Before you speak with your child, learn more about alcohol and other drugs. Learning more prepares you for helping your child. It’s also a good idea to plan and practise what you’ll say to your child. This can help you stay as calm as possible.

Encourage your child to talk
It’s important to keep lines of communication open, listen calmly and hear your child’s side of the story. This could be hard, and you might have to try a few times.

If your child is affected by drugs or is drunk, or you’re angry and worked up, talking together isn’t likely to go well. Try to choose a time when you’re ready and your child is sober.

Keep your communication positive
If you’re calm and positive, you’re more likely to get some information from your child about what he’s doing. Blaming, lecturing or criticising is more likely to make your child shut down and might even lead to an argument.

Try to avoid labels like ‘drug user’ or ‘addict’. It might seem like you’re making the issue bigger than it is. This can mean your child won’t want to be part of the conversation.

Focus on behaviour
If you’re concerned about your child’s behaviour, try focusing on the behaviour, rather than on alcohol and other drugs.

For example, your child might be behaving in aggressive or other ways that seem to be a result of alcohol or other drug use. You could say something like, ‘I’ve noticed that you’ve started behaving in an aggressive way at home recently. Can we talk about it?’

Try to stay calm and choose your words carefully.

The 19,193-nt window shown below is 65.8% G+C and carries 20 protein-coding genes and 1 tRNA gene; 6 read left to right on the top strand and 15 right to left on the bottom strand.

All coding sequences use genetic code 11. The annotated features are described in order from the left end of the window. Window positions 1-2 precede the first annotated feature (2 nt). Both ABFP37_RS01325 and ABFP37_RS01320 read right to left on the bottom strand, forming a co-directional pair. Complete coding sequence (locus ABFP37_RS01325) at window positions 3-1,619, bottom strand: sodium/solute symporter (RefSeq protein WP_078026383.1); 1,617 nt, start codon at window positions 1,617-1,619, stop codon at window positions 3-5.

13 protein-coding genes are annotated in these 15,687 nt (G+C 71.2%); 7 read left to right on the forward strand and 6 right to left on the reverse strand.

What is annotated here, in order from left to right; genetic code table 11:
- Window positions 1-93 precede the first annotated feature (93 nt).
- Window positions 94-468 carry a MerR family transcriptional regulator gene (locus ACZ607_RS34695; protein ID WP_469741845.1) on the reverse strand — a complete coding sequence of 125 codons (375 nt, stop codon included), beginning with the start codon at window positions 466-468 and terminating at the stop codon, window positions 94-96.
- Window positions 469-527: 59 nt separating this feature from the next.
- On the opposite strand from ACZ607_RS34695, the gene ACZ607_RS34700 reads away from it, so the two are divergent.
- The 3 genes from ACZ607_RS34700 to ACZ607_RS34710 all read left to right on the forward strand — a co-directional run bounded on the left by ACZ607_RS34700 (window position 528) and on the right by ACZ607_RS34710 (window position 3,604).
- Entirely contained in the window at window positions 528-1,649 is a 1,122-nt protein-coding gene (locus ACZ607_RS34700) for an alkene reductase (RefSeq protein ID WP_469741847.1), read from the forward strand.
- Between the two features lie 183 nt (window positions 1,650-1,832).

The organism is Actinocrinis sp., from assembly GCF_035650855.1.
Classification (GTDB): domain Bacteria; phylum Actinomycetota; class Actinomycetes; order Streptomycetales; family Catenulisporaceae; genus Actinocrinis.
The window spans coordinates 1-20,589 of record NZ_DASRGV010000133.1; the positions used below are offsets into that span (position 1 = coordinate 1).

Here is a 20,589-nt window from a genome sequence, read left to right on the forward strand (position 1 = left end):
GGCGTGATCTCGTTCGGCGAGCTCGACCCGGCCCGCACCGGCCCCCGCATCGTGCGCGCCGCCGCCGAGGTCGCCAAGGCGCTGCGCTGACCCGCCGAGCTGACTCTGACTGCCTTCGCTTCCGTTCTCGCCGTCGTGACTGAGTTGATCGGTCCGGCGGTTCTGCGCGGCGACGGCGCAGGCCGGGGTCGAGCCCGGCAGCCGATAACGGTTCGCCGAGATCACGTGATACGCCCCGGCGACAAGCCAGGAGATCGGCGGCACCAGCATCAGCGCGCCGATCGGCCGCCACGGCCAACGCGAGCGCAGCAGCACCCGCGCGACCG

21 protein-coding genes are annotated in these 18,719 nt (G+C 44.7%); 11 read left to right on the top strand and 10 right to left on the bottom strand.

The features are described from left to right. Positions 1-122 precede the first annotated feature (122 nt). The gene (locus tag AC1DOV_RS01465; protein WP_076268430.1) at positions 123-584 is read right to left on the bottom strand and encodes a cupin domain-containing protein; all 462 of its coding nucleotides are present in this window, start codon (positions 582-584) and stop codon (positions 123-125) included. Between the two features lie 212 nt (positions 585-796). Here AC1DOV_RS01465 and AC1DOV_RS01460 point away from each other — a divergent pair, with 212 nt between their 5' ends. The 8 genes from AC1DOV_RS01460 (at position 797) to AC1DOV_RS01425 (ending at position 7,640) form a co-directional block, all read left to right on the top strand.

Your child is using alcohol or other drugs: what to do next

After you’ve spoken with your child and you have an idea of how serious the problem is, you can learn about the particular drugs your child is using. Note that drug fact sheets will usually give the worst-case scenarios, so try not to panic or make assumptions until you find out more.

You can offer help, but you can’t ‘cure’ your child.

Your child might not be ready to admit that her alcohol or other drug use is a serious issue. She might not want your help. If your child isn’t ready or interested, you can’t force the issue. Young people need to make their own decisions to cut down or stop their use of alcohol or other drugs.

But if your child is having a problem with alcohol or other drugs, there are some simple things you could try, if they’re right for your family:

  • Remove alcohol from your home.
  • Pick up your child if he’s out at night.
  • Withdraw, adjust or closely monitor your child’s pocket money.

If your child is going through a hard time with alcohol or other drugs, it can affect the whole family. Try to keep the lines of communication open with your partner and your other children so that you can all support each other.

You can be a role model for your child in your behaviour and attitudes towards alcohol and other drugs. You can also influence your child by supervising and monitoring her use of and exposure to alcohol and other drugs, staying connected with your child, and managing your child’s behaviour in a positive way.

Where to get help for alcohol and other drug use

There are many resources and support options for you, your child and your family.

You could start by talking to your GP, your child’s school counsellor, teacher or other school staff. GPs and other health professionals can suggest strategies and give advice.

Family members, friends and other adults that your child is close to might be able to help and support you and your child. Remember that support for your whole family can be just as important as help for your child.

Visit the Alcohol and Drug Foundation website to find a drug information and counselling service in your state or territory.